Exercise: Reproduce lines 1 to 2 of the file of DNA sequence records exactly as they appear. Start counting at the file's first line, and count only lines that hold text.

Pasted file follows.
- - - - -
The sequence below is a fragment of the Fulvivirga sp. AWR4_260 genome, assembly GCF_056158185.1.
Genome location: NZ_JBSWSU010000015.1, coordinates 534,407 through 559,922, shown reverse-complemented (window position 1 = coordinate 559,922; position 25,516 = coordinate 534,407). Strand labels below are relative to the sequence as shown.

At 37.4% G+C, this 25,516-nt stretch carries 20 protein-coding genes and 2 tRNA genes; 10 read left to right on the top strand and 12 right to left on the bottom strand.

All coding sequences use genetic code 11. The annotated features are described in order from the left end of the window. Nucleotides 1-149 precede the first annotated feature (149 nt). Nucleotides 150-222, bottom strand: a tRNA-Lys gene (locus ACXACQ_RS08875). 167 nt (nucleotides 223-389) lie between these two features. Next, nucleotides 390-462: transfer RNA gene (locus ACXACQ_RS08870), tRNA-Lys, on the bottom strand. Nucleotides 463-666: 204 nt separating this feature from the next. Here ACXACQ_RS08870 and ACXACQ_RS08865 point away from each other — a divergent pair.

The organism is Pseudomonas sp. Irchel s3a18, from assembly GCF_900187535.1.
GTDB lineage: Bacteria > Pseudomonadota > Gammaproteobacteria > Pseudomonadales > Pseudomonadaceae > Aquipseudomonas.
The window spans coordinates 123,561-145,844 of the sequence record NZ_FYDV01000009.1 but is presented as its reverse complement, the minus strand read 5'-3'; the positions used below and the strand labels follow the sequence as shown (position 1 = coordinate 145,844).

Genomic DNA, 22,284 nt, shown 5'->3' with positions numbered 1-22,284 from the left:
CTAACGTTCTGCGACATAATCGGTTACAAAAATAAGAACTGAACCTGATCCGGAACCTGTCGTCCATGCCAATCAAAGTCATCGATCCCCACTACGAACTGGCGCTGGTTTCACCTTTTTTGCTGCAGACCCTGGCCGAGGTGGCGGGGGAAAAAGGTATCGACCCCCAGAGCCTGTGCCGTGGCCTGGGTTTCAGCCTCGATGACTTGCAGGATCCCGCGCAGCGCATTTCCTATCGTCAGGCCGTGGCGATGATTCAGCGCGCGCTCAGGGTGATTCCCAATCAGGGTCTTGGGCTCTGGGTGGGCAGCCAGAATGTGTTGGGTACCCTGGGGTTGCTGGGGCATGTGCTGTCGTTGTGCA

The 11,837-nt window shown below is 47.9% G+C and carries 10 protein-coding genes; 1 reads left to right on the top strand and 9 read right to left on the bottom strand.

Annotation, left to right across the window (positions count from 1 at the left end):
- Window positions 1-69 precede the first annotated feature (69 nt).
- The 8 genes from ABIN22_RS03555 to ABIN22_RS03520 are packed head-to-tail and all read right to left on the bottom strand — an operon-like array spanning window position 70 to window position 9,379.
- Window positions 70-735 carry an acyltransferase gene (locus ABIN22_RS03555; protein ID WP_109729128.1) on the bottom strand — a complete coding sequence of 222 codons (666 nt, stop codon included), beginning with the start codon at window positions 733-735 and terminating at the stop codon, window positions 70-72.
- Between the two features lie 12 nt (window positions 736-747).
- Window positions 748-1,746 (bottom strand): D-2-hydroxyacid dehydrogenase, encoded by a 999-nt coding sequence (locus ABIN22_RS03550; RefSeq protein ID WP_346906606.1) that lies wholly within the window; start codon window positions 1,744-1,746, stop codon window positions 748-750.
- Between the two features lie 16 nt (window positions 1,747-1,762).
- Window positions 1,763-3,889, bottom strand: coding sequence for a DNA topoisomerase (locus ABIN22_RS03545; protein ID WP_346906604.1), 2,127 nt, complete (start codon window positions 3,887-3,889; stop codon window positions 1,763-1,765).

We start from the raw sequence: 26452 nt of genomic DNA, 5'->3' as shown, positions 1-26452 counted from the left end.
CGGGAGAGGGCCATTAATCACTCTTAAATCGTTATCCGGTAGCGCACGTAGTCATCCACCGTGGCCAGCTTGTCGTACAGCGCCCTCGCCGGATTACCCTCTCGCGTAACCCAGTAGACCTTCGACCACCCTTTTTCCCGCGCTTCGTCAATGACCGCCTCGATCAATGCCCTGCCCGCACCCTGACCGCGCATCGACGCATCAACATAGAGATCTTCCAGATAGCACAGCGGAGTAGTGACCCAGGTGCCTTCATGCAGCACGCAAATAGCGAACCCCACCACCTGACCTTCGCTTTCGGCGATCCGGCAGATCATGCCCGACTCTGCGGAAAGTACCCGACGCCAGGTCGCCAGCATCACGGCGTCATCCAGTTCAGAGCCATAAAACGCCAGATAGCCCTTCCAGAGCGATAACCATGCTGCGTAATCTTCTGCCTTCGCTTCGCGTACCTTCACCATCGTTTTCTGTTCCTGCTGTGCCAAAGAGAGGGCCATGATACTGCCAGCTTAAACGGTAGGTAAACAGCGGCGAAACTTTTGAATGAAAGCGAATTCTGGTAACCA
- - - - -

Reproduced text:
The sequence below is a fragment of the Fulvivirga sp. AWR4_260 genome, assembly GCF_056158185.1.
Genome location: NZ_JBSWSU010000015.1, coordinates 534,407 through 559,922, shown reverse-complemented (window position 1 = coordinate 559,922; position 25,516 = coordinate 534,407). Strand labels below are relative to the sequence as shown.